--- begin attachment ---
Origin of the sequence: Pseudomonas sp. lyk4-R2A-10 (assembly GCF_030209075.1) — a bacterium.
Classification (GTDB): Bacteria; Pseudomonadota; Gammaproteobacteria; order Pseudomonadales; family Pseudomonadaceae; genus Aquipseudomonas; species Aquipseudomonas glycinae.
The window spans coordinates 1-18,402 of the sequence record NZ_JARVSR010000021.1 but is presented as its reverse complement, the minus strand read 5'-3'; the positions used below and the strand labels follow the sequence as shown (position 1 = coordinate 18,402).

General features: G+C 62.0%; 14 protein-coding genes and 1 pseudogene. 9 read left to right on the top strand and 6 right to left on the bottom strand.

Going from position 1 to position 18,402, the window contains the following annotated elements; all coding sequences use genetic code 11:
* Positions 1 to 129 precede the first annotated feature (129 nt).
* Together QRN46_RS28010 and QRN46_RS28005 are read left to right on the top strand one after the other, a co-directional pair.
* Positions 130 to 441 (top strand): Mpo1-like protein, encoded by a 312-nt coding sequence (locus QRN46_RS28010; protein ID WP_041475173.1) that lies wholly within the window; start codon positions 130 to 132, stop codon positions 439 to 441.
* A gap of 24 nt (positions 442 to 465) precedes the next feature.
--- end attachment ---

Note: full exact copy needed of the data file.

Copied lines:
Origin of the sequence: Pseudomonas sp. lyk4-R2A-10 (assembly GCF_030209075.1) — a bacterium.
Classification (GTDB): Bacteria; Pseudomonadota; Gammaproteobacteria; order Pseudomonadales; family Pseudomonadaceae; genus Aquipseudomonas; species Aquipseudomonas glycinae.
The window spans coordinates 1-18,402 of the sequence record NZ_JARVSR010000021.1 but is presented as its reverse complement, the minus strand read 5'-3'; the positions used below and the strand labels follow the sequence as shown (position 1 = coordinate 18,402).

General features: G+C 62.0%; 14 protein-coding genes and 1 pseudogene. 9 read left to right on the top strand and 6 right to left on the bottom strand.

Going from position 1 to position 18,402, the window contains the following annotated elements; all coding sequences use genetic code 11:
* Positions 1 to 129 precede the first annotated feature (129 nt).
* Together QRN46_RS28010 and QRN46_RS28005 are read left to right on the top strand one after the other, a co-directional pair.
* Positions 130 to 441 (top strand): Mpo1-like protein, encoded by a 312-nt coding sequence (locus QRN46_RS28010; protein ID WP_041475173.1) that lies wholly within the window; start codon positions 130 to 132, stop codon positions 439 to 441.
* A gap of 24 nt (positions 442 to 465) precedes the next feature.